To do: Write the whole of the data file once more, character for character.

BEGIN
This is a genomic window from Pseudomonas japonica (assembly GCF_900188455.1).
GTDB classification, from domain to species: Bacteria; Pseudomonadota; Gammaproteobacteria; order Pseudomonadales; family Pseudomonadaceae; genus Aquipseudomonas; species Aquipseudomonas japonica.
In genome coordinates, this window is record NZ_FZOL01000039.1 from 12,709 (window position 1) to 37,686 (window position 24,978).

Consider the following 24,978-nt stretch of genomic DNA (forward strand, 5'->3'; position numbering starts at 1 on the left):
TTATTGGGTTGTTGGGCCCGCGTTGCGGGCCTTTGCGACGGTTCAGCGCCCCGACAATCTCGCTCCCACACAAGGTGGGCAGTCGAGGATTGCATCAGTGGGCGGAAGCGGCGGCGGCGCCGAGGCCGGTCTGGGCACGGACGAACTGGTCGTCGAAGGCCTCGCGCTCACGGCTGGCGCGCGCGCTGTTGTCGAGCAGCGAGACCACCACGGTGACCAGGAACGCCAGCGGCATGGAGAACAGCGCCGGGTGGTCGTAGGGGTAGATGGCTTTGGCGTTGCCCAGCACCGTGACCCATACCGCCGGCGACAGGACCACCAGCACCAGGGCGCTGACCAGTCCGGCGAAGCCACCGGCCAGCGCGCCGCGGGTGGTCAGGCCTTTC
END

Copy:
This is a genomic window from Pseudomonas japonica (assembly GCF_900188455.1).
GTDB classification, from domain to species: Bacteria; Pseudomonadota; Gammaproteobacteria; order Pseudomonadales; family Pseudomonadaceae; genus Aquipseudomonas; species Aquipseudomonas japonica.
In genome coordinates, this window is record NZ_FZOL01000039.1 from 12,709 (window position 1) to 37,686 (window position 24,978).

Consider the following 24,978-nt stretch of genomic DNA (forward strand, 5'->3'; position numbering starts at 1 on the left):
TTATTGGGTTGTTGGGCCCGCGTTGCGGGCCTTTGCGACGGTTCAGCGCCCCGACAATCTCGCTCCCACACAAGGTGGGCAGTCGAGGATTGCATCAGTGGGCGGAAGCGGCGGCGGCGCCGAGGCCGGTCTGGGCACGGACGAACTGGTCGTCGAAGGCCTCGCGCTCACGGCTGGCGCGCGCGCTGTTGTCGAGCAGCGAGACCACCACGGTGACCAGGAACGCCAGCGGCATGGAGAACAGCGCCGGGTGGTCGTAGGGGTAGATGGCTTTGGCGTTGCCCAGCACCGTGACCCATACCGCCGGCGACAGGACCACCAGCACCAGGGCGCTGACCAGTCCGGCGAAGCCACCGGCCAGCGCGCCGCGGGTGGTCAGGCCTTTC